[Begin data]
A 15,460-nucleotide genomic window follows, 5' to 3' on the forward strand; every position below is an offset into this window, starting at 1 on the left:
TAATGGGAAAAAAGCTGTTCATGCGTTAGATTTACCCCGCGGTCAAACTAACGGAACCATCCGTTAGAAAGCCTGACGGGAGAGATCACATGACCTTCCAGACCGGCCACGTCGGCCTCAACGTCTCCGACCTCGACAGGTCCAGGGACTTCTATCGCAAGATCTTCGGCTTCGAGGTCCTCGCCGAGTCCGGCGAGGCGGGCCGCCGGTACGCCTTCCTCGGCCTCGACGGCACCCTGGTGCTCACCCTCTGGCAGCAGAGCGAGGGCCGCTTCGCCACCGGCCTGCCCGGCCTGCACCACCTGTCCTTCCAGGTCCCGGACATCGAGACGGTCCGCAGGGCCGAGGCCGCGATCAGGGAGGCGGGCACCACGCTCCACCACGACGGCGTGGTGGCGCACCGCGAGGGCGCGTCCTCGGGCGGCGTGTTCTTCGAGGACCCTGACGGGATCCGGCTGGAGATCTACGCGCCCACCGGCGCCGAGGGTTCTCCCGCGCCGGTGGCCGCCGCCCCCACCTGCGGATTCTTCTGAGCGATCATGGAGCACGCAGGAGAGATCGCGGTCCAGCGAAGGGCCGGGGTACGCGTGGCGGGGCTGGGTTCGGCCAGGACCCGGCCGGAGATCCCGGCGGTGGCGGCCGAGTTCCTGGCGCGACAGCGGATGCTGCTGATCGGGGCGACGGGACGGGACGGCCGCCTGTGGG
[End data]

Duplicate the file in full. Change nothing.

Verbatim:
A 15,460-nucleotide genomic window follows, 5' to 3' on the forward strand; every position below is an offset into this window, starting at 1 on the left:
TAATGGGAAAAAAGCTGTTCATGCGTTAGATTTACCCCGCGGTCAAACTAACGGAACCATCCGTTAGAAAGCCTGACGGGAGAGATCACATGACCTTCCAGACCGGCCACGTCGGCCTCAACGTCTCCGACCTCGACAGGTCCAGGGACTTCTATCGCAAGATCTTCGGCTTCGAGGTCCTCGCCGAGTCCGGCGAGGCGGGCCGCCGGTACGCCTTCCTCGGCCTCGACGGCACCCTGGTGCTCACCCTCTGGCAGCAGAGCGAGGGCCGCTTCGCCACCGGCCTGCCCGGCCTGCACCACCTGTCCTTCCAGGTCCCGGACATCGAGACGGTCCGCAGGGCCGAGGCCGCGATCAGGGAGGCGGGCACCACGCTCCACCACGACGGCGTGGTGGCGCACCGCGAGGGCGCGTCCTCGGGCGGCGTGTTCTTCGAGGACCCTGACGGGATCCGGCTGGAGATCTACGCGCCCACCGGCGCCGAGGGTTCTCCCGCGCCGGTGGCCGCCGCCCCCACCTGCGGATTCTTCTGAGCGATCATGGAGCACGCAGGAGAGATCGCGGTCCAGCGAAGGGCCGGGGTACGCGTGGCGGGGCTGGGTTCGGCCAGGACCCGGCCGGAGATCCCGGCGGTGGCGGCCGAGTTCCTGGCGCGACAGCGGATGCTGCTGATCGGGGCGACGGGACGGGACGGCCGCCTGTGGG